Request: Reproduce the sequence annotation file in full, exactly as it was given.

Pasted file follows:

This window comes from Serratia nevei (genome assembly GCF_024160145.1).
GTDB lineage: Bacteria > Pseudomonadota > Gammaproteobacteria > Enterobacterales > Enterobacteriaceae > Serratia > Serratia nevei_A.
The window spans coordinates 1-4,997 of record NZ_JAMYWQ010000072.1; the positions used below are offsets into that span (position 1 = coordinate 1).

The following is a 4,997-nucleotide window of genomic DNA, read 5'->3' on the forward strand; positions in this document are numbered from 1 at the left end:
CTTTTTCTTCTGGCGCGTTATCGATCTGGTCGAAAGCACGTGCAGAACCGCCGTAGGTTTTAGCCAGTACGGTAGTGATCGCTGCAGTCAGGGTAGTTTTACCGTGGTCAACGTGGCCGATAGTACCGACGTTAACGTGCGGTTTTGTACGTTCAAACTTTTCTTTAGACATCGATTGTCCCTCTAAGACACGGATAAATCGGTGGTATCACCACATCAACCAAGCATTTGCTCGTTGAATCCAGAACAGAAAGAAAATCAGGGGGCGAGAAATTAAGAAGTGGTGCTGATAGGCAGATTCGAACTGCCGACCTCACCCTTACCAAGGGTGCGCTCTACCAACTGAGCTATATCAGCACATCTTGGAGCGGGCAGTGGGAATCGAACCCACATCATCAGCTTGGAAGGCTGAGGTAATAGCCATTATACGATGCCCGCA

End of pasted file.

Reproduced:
This window comes from Serratia nevei (genome assembly GCF_024160145.1).
GTDB lineage: Bacteria > Pseudomonadota > Gammaproteobacteria > Enterobacterales > Enterobacteriaceae > Serratia > Serratia nevei_A.
The window spans coordinates 1-4,997 of record NZ_JAMYWQ010000072.1; the positions used below are offsets into that span (position 1 = coordinate 1).

The following is a 4,997-nucleotide window of genomic DNA, read 5'->3' on the forward strand; positions in this document are numbered from 1 at the left end:
CTTTTTCTTCTGGCGCGTTATCGATCTGGTCGAAAGCACGTGCAGAACCGCCGTAGGTTTTAGCCAGTACGGTAGTGATCGCTGCAGTCAGGGTAGTTTTACCGTGGTCAACGTGGCCGATAGTACCGACGTTAACGTGCGGTTTTGTACGTTCAAACTTTTCTTTAGACATCGATTGTCCCTCTAAGACACGGATAAATCGGTGGTATCACCACATCAACCAAGCATTTGCTCGTTGAATCCAGAACAGAAAGAAAATCAGGGGGCGAGAAATTAAGAAGTGGTGCTGATAGGCAGATTCGAACTGCCGACCTCACCCTTACCAAGGGTGCGCTCTACCAACTGAGCTATATCAGCACATCTTGGAGCGGGCAGTGGGAATCGAACCCACATCATCAGCTTGGAAGGCTGAGGTAATAGCCATTATACGATGCCCGCA